A Mess of Greens

Sunday Collards

A Southern greens recipe from the Lee Brothers

By Robb Walsh April 18, 2013

Greens from Utility Research Garden

Sunday Collards (Adapted from The Lee Bros. Southern Cookbook, by Matt and Ted Lee)

Like okra, black-eyed peas, and watermelon, collard greens were imported to the New World from Africa and were originally cultivated by black slaves in their gardens. The traditional African-American recipes for greens call for long, slow cooking--not the modern stir-fry technique.

The liquid left after the greens are cooked is called pot liquor. It’s either served with the greens (you dip your cornbread in it) or reserved for poaching. You can mix in mustard greens, turnip greens, chard, or kale if you like, but collards are pretty wonderful all by themselves.

1 tablespoon extra-virgin olive oil, peanut oil, or canola oil
1 smoked ham hock or smoked hog jowl or 1/4 pound slab bacon, diced
8 cups water
3 dried chile peppers or 1 tablespoon crushed red pepper flakes
1 tablespoon kosher salt
3 2/3 pounds collards or mixed greens (about 3 bunches, ribbed, washed, and cut into 1-inch wide strips)

1.  Pour oil into an 8-quart stockpot over medium-high heat and swirl it around so it covers the bottom.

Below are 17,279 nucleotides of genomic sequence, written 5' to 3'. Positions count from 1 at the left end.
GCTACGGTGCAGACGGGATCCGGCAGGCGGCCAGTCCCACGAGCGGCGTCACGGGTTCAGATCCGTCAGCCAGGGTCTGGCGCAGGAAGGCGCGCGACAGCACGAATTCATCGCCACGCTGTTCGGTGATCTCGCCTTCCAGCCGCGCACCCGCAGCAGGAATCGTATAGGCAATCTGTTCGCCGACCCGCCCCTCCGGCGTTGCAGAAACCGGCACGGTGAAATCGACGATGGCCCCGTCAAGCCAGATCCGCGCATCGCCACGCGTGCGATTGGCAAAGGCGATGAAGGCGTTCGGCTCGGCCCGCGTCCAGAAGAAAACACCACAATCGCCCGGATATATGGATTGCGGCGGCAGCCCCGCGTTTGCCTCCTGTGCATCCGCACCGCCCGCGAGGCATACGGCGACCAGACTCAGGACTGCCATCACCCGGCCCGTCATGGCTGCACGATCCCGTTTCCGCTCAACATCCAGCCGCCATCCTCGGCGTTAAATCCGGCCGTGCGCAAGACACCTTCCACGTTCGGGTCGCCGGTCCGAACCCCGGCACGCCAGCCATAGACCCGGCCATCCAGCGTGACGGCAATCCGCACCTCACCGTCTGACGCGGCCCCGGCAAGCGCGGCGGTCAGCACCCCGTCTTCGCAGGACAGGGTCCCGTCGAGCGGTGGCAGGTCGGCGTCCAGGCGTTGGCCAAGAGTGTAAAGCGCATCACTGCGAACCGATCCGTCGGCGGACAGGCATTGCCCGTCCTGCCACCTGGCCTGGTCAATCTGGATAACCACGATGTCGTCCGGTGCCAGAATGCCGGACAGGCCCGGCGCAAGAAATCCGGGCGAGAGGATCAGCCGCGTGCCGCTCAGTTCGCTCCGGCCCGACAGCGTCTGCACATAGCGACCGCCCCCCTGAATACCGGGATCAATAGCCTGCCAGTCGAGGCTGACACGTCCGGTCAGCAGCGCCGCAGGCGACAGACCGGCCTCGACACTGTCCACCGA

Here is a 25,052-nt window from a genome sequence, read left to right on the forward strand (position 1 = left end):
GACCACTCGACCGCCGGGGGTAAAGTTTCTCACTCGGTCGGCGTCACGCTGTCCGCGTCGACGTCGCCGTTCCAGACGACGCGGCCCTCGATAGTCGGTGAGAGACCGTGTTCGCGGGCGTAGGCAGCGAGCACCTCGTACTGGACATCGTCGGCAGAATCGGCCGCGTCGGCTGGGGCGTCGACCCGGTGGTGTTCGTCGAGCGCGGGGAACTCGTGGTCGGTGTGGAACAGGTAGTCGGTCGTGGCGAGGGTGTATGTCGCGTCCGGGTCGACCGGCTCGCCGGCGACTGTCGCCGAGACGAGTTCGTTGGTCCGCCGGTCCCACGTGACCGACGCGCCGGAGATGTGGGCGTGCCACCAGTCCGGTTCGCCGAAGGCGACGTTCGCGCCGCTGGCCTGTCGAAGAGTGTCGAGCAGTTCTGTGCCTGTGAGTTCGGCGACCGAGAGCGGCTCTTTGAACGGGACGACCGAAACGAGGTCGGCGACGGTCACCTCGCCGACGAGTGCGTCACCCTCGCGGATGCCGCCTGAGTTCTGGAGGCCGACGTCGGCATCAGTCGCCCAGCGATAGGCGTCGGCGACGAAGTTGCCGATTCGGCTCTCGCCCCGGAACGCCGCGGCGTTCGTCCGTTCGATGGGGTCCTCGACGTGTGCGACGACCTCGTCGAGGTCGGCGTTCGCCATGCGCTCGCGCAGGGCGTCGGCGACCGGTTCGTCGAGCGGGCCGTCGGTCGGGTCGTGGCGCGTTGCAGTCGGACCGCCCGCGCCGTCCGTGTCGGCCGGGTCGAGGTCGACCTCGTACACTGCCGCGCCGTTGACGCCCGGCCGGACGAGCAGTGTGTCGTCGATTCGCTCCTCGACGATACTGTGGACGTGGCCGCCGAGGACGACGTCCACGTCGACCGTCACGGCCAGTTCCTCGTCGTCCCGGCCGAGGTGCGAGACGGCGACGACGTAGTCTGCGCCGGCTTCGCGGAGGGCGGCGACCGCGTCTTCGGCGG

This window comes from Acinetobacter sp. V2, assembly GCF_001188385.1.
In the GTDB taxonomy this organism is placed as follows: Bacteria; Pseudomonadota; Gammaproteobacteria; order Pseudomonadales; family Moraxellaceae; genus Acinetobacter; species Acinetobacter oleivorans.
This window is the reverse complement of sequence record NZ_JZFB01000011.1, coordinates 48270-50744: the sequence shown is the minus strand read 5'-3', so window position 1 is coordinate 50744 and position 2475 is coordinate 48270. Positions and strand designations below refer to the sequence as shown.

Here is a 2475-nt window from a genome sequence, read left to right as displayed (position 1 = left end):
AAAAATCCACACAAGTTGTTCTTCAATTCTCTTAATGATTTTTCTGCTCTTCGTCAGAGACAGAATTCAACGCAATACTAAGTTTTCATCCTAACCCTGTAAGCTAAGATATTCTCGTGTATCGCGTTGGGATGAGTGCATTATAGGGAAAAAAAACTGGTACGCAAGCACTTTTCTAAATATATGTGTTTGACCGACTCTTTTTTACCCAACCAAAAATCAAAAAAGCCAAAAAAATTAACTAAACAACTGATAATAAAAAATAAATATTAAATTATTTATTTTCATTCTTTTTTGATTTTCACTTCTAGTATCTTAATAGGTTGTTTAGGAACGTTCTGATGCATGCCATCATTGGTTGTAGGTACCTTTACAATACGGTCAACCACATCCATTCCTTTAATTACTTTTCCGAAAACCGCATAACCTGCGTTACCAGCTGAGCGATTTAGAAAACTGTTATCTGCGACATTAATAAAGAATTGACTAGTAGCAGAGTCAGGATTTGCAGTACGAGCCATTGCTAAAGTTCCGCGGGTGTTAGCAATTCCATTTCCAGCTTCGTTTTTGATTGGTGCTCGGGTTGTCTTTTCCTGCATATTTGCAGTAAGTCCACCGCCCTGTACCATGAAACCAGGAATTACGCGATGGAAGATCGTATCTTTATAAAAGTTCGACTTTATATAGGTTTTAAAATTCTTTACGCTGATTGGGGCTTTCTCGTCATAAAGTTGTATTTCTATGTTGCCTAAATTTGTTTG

2.  Score ham hock with a small, sharp knife, and when the oil begins to shimmer, set it in the pot.
3.  Sear the hock all over as best you can and allow it to render some fat, about 6 minutes.  (Since a hock's shape is so oblique, it will become spottily browned, but that is fine.)
4.  Pour water into the pot; it will hiss and pop for a few seconds.
5.  Add chiles and salt and bring to a boil over high heat.
6.  Reduce heat to medium-low and simmer for 30 minutes, until the stock is deeply flavored with smoke and spiciness.
7.  Add a few handfuls of collards to the pot.  The greens will float to the surface, so stir them frequently, submerging them with the spoon, until they have turned a bright green, about 3 to 5 minutes, and become floppier and more compact, so you can add more handfuls.
8.  Continue adding collards, stirring and submerging them, until all the greens are in the pot.
9.  Turn heat to low and simmer gently for 1 hour.  The greens will be very dark matte green and should be completely tender.  If not tender, continue cooking.
10. Use a slotted spoon to serve greens and pass a bottle of hot sauce or peppers in vinegar.
Yield: 6-8 servings
Preparation Time:  1.5 to 2 hours

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